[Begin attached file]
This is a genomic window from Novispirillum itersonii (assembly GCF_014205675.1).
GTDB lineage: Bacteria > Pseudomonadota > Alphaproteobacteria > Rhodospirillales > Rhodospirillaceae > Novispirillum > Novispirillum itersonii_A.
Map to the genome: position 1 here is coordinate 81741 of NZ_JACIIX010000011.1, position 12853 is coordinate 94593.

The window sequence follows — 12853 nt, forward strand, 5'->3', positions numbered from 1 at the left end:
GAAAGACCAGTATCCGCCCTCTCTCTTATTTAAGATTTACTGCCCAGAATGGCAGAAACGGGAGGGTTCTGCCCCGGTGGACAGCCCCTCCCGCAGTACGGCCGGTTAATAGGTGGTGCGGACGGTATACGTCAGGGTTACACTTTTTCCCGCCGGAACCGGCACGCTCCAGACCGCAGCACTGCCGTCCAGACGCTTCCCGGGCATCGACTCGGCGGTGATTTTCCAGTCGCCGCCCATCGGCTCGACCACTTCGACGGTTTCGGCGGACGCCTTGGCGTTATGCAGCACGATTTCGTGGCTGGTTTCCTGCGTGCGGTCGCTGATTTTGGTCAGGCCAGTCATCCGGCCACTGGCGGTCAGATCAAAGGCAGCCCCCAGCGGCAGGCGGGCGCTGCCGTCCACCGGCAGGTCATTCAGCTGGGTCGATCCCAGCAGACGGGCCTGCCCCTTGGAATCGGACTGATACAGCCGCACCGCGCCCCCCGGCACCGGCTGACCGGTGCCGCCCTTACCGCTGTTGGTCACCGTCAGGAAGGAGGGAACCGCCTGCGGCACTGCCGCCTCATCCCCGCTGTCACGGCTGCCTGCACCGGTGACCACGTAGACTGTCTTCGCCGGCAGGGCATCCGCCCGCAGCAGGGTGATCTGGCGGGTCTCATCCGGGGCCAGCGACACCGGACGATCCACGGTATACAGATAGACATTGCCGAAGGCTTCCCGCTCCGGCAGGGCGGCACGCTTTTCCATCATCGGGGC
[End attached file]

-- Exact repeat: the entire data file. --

This is a genomic window from Novispirillum itersonii (assembly GCF_014205675.1).
GTDB lineage: Bacteria > Pseudomonadota > Alphaproteobacteria > Rhodospirillales > Rhodospirillaceae > Novispirillum > Novispirillum itersonii_A.
Map to the genome: position 1 here is coordinate 81741 of NZ_JACIIX010000011.1, position 12853 is coordinate 94593.

The window sequence follows — 12853 nt, forward strand, 5'->3', positions numbered from 1 at the left end:
GAAAGACCAGTATCCGCCCTCTCTCTTATTTAAGATTTACTGCCCAGAATGGCAGAAACGGGAGGGTTCTGCCCCGGTGGACAGCCCCTCCCGCAGTACGGCCGGTTAATAGGTGGTGCGGACGGTATACGTCAGGGTTACACTTTTTCCCGCCGGAACCGGCACGCTCCAGACCGCAGCACTGCCGTCCAGACGCTTCCCGGGCATCGACTCGGCGGTGATTTTCCAGTCGCCGCCCATCGGCTCGACCACTTCGACGGTTTCGGCGGACGCCTTGGCGTTATGCAGCACGATTTCGTGGCTGGTTTCCTGCGTGCGGTCGCTGATTTTGGTCAGGCCAGTCATCCGGCCACTGGCGGTCAGATCAAAGGCAGCCCCCAGCGGCAGGCGGGCGCTGCCGTCCACCGGCAGGTCATTCAGCTGGGTCGATCCCAGCAGACGGGCCTGCCCCTTGGAATCGGACTGATACAGCCGCACCGCGCCCCCCGGCACCGGCTGACCGGTGCCGCCCTTACCGCTGTTGGTCACCGTCAGGAAGGAGGGAACCGCCTGCGGCACTGCCGCCTCATCCCCGCTGTCACGGCTGCCTGCACCGGTGACCACGTAGACTGTCTTCGCCGGCAGGGCATCCGCCCGCAGCAGGGTGATCTGGCGGGTCTCATCCGGGGCCAGCGACACCGGACGATCCACGGTATACAGATAGACATTGCCGAAGGCTTCCCGCTCCGGCAGGGCGGCACGCTTTTCCATCATCGGGGC